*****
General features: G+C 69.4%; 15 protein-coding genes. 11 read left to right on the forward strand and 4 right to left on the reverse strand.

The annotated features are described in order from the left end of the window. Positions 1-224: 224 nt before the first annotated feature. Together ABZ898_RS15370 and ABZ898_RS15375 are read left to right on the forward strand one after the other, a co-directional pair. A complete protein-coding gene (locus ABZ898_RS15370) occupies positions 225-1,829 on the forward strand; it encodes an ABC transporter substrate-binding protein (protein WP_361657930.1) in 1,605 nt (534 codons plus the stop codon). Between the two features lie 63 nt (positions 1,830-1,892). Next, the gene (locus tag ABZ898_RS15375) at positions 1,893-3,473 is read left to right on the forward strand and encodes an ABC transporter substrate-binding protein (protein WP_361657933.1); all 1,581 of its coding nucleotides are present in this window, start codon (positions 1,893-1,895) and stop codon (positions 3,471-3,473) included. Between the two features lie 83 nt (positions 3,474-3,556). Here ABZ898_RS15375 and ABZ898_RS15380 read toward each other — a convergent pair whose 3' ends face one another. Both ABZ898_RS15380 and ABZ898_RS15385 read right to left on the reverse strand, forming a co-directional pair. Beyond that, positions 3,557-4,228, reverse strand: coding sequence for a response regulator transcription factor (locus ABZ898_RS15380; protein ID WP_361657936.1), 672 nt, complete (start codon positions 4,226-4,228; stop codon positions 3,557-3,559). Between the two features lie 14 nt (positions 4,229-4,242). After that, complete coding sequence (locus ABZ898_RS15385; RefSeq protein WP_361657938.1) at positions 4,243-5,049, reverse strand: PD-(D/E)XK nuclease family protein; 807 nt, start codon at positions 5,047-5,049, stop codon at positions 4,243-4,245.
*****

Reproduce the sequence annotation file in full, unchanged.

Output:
General features: G+C 69.4%; 15 protein-coding genes. 11 read left to right on the forward strand and 4 right to left on the reverse strand.

The annotated features are described in order from the left end of the window. Positions 1-224: 224 nt before the first annotated feature. Together ABZ898_RS15370 and ABZ898_RS15375 are read left to right on the forward strand one after the other, a co-directional pair. A complete protein-coding gene (locus ABZ898_RS15370) occupies positions 225-1,829 on the forward strand; it encodes an ABC transporter substrate-binding protein (protein WP_361657930.1) in 1,605 nt (534 codons plus the stop codon). Between the two features lie 63 nt (positions 1,830-1,892). Next, the gene (locus tag ABZ898_RS15375) at positions 1,893-3,473 is read left to right on the forward strand and encodes an ABC transporter substrate-binding protein (protein WP_361657933.1); all 1,581 of its coding nucleotides are present in this window, start codon (positions 1,893-1,895) and stop codon (positions 3,471-3,473) included. Between the two features lie 83 nt (positions 3,474-3,556). Here ABZ898_RS15375 and ABZ898_RS15380 read toward each other — a convergent pair whose 3' ends face one another. Both ABZ898_RS15380 and ABZ898_RS15385 read right to left on the reverse strand, forming a co-directional pair. Beyond that, positions 3,557-4,228, reverse strand: coding sequence for a response regulator transcription factor (locus ABZ898_RS15380; protein ID WP_361657936.1), 672 nt, complete (start codon positions 4,226-4,228; stop codon positions 3,557-3,559). Between the two features lie 14 nt (positions 4,229-4,242). After that, complete coding sequence (locus ABZ898_RS15385; RefSeq protein WP_361657938.1) at positions 4,243-5,049, reverse strand: PD-(D/E)XK nuclease family protein; 807 nt, start codon at positions 5,047-5,049, stop codon at positions 4,243-4,245.